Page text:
CLEVELAND, Tenn. — Higher education officials engaged state legislators at Cleveland State Community College on Friday to discuss concerns about recognition, funding and increasing the number of Tennesseans with college degrees and certifications.
During the meeting, Tennessee Board of Regents Chancellor John Morgan asked state officials — Sen. Mike Bell, R-Riceville, Sen. Todd Gardenhire, R-Chattanooga, and Rep. Kevin Brooks, R-Cleveland — to support a $29 million Tennessee Higher Education Commission funding proposal if it should become part of Gov. Bill Haslam’s budget proposal.
Of the proposed $29 million, $120,000 is earmarked for Cleveland State Community College, Morgan said.
The college’s facilities, which are nearly 50 years old, should be considered when looking at the schools’ future, said Dr. Bill Seymour, the new Cleveland State president.
“The staff has done a great job of maintaining this facility and, for an institution of this age, it looks pretty good and they make it work well,” Seymour said. “But that comes with a cost to maintain an older facility, not only in terms of repairs and replacements but also energy costs and things of that nature.”
For higher education centers to deliver on the goal of boosting the number of Tennesseans with college degrees, it is important that state legislators support higher education when it accomplishes those goals, Morgan said.
“It’s going to be difficult, but we are very hopeful that the governor will include the THEC recommendation in his budget, both in terms of operations and in terms of capital,” he said.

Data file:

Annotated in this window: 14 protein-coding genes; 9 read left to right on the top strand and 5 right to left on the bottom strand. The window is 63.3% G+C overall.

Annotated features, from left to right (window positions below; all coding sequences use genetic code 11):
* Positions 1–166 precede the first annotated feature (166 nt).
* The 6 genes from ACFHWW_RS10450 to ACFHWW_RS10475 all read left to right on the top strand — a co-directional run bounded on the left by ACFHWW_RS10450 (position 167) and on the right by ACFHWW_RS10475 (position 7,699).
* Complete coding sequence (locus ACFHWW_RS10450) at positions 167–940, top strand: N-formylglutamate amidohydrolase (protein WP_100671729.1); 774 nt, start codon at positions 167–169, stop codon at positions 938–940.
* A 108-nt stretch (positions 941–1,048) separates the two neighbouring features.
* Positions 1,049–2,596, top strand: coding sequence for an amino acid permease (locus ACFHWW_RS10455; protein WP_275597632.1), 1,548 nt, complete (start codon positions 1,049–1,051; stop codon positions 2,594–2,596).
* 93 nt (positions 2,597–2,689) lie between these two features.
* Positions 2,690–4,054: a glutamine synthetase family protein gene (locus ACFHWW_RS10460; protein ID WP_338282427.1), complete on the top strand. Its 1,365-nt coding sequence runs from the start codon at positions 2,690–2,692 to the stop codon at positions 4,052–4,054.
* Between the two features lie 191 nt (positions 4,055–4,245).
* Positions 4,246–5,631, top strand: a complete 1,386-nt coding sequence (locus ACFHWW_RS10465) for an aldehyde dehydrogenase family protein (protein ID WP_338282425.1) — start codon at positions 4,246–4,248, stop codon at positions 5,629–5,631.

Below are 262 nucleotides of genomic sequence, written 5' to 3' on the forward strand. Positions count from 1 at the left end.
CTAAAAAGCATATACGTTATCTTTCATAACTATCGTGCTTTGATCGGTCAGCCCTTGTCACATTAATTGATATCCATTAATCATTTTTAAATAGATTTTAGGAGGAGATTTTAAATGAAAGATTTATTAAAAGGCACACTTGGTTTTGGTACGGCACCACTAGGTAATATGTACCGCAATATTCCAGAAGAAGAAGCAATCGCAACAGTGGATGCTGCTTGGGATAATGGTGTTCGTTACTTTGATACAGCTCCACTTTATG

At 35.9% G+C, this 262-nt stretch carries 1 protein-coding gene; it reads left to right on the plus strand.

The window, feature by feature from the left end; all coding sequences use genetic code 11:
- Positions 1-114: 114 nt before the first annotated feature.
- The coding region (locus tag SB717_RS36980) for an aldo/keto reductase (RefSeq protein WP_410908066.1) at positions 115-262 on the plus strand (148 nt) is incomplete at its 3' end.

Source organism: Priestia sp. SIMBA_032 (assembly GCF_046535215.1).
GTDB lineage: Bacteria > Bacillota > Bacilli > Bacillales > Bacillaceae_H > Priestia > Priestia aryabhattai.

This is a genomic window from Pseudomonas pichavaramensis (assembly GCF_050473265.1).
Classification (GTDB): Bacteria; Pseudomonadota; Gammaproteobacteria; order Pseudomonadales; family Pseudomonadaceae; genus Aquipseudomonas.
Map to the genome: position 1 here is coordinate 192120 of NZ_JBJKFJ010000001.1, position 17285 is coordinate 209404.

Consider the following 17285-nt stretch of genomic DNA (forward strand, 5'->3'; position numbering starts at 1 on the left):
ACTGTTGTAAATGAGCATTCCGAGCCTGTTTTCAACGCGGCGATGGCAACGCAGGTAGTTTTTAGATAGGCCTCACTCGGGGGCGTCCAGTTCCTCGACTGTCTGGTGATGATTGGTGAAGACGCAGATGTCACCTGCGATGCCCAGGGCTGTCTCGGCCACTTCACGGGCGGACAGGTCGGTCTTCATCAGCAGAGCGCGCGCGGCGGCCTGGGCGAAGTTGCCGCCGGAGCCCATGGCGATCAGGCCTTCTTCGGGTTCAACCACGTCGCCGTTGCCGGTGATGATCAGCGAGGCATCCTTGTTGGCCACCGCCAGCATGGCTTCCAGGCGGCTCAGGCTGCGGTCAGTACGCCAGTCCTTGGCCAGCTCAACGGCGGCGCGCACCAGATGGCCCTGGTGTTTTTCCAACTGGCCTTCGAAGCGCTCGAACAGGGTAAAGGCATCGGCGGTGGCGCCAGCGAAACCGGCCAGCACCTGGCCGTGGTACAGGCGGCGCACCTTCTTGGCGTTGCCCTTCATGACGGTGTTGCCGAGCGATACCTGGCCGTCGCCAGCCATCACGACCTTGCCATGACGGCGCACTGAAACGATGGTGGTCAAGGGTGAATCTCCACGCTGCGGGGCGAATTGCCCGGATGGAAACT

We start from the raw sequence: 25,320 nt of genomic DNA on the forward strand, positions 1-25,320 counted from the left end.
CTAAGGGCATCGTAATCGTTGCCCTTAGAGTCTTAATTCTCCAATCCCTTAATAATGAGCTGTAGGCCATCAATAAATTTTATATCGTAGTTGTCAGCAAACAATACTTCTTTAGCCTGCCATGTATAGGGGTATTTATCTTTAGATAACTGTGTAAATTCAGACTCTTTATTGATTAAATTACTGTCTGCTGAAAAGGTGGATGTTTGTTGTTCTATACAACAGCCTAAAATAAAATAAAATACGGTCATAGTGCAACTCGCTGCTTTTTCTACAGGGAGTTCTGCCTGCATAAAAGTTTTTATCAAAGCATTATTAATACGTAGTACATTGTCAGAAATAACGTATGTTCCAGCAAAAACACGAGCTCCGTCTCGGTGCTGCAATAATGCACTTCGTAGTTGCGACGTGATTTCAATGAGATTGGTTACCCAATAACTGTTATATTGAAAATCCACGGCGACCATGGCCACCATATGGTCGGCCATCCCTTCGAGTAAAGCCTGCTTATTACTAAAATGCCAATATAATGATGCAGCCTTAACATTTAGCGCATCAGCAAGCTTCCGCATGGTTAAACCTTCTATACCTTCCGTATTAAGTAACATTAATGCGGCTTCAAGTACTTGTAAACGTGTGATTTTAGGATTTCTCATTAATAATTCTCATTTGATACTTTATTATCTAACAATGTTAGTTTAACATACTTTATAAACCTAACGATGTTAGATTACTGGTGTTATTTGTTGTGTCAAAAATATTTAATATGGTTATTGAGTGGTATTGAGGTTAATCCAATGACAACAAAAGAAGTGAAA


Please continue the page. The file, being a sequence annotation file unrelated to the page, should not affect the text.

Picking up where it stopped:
“If that recommendation is in the governor’s budget, I’m going to support it,” Bell said. “But it’s coming at a time when we’re currently $117 million behind revenue projections for the year.”
However, it is not just about state dollars.
“Perhaps as important as the money, it’s the idea that the state recognizes that as we do better, we’ll receive recognition for that based on the outcomes-based [funding] formula,” Morgan said.
Student enrollment and retention will be key factors to higher education’s success, said David Gregory, vice chancellor for administration and facilities for the Tennessee Board of Regents.
The core objective of Gov. Haslam’s “Drive to 55” initiative calls for 55 percent of Tennesseans to have college degrees or certifications by 2025. To achieve that, the state’s higher education system needs to bring in students it is not now attracting, Gregory said.
The challenge is to get people who never pictured themselves as college students and adult learners to come back for professional credentials.
Bell said he would like to see more of a push in K-12 education to get students into the mindset of considering two-year degrees and other certifications instead of just four-year degrees.
Paul Leach is based in Cleveland. Email him at firstname.lastname@example.org.